My name is Rahma Mohamed, and I was born and raised in Hargeisa, Somaliland. At the age of eight, my family immigrated to Canada. We arrived in Quebec, where I attended my first formal school in French. The first few years were challenging, I experienced  bullying due to me being the only Black Muslim girl in my class and my inability to speak the language. But eventually, I would be first to graduate from University in my family, having mastered both French and English.  


What led me to become an author?

The world is made of stories. There are the stories we hear, the ones we read and the ones we tell each other. Each situation is shifted by the story that surrounds it. Each outcome is perhaps influenced by the story it began with. ⁣

Growing up, the stories I read about my identity as a Muslim was always negative. A Muslim was someone who was always radical and violent. My hijab was a symbol of an oppressive ideology that needed to be irradiated. As Somali, I was known to be part of a nation of perpetual conflict and rootless pirates.⁣

These narratives weren't always overt but subtle and infused in the movies we watched and the secondary characters in our books. The most effective way to indoctrinate a population is to co-opt their stories in an attempt to turn everyone against them. It took me a long time to shed those false stories about myself, my religion and my culture. ⁣

My work in writing positive and affirming stories featuring Black Muslims is to help future generations overcome years of hurt and trauma, believing the negative stereotypes that are being told by others. ⁣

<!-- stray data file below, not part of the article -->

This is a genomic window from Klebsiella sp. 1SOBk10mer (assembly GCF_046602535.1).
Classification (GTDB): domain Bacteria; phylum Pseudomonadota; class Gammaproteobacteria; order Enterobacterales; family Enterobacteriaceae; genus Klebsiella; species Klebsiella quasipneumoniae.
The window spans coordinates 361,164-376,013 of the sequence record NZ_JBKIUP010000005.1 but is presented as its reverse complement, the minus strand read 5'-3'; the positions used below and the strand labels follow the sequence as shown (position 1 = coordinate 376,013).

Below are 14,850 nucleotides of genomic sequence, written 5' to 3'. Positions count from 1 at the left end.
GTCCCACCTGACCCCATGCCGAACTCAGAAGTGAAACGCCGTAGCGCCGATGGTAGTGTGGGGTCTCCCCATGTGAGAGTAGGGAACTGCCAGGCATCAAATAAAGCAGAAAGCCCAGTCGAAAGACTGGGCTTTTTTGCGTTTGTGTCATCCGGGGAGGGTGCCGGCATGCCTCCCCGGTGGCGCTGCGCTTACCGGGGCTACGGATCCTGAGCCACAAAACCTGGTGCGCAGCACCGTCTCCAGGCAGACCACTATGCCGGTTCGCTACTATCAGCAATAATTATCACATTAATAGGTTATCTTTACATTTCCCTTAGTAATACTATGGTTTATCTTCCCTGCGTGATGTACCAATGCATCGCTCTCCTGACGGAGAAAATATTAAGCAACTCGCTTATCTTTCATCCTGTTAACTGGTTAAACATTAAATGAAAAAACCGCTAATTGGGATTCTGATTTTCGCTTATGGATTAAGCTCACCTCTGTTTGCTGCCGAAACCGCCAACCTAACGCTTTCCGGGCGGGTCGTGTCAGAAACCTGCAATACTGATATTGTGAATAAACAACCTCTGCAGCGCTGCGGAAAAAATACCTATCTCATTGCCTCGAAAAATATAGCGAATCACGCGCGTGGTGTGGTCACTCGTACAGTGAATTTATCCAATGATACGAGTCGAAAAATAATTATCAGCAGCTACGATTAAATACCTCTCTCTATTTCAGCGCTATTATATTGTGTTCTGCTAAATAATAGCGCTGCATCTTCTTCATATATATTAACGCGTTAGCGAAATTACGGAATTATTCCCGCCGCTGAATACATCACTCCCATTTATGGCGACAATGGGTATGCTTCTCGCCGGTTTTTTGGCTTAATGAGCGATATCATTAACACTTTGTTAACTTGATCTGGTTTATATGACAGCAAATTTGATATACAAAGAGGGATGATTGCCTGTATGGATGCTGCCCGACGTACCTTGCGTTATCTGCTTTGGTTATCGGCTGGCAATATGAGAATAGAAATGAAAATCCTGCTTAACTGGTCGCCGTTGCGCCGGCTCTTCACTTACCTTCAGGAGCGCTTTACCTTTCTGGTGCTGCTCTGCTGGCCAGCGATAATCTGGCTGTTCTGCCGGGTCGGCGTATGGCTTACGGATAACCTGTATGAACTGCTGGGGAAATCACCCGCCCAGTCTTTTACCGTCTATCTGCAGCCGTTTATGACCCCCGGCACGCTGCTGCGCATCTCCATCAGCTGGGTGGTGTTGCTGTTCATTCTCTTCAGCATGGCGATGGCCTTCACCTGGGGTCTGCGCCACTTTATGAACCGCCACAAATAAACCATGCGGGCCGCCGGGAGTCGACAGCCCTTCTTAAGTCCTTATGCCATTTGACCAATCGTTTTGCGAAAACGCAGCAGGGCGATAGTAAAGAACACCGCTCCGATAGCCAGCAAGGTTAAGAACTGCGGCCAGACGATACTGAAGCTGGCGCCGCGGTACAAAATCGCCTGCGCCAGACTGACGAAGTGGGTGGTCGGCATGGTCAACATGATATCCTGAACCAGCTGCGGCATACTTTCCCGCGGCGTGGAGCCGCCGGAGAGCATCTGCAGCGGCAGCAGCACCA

Reclaiming the art of storytelling with a purpose to make a difference isn't always easy, but each seed we plant in the mind of a young reader is worth the sacrifice. ⁣ 


Once I became a mother, I set out to self-publish children's books to encourage youth to be proud of their uniqueness by celebrating diversity. Reflecting on my struggles of growing up in a foreign country, I became determined to offer books centered on characters that are Muslim and with African roots.


I firmly believe that children need to be able to identify themselves in the book they read to enhance their self-confidence as well as bolster their sense of pride. I write under the pen name RahmaRodaah which my first name and my middle name combined. I now juggle the joys of motherhood as I chase my four kids, homeschooling, and finally, my writing, which happens during nap times, after bedtime or any other moment I can find.



If you believe each child deserves to see themselves in the books, they read, then spread the message and share my books with your family.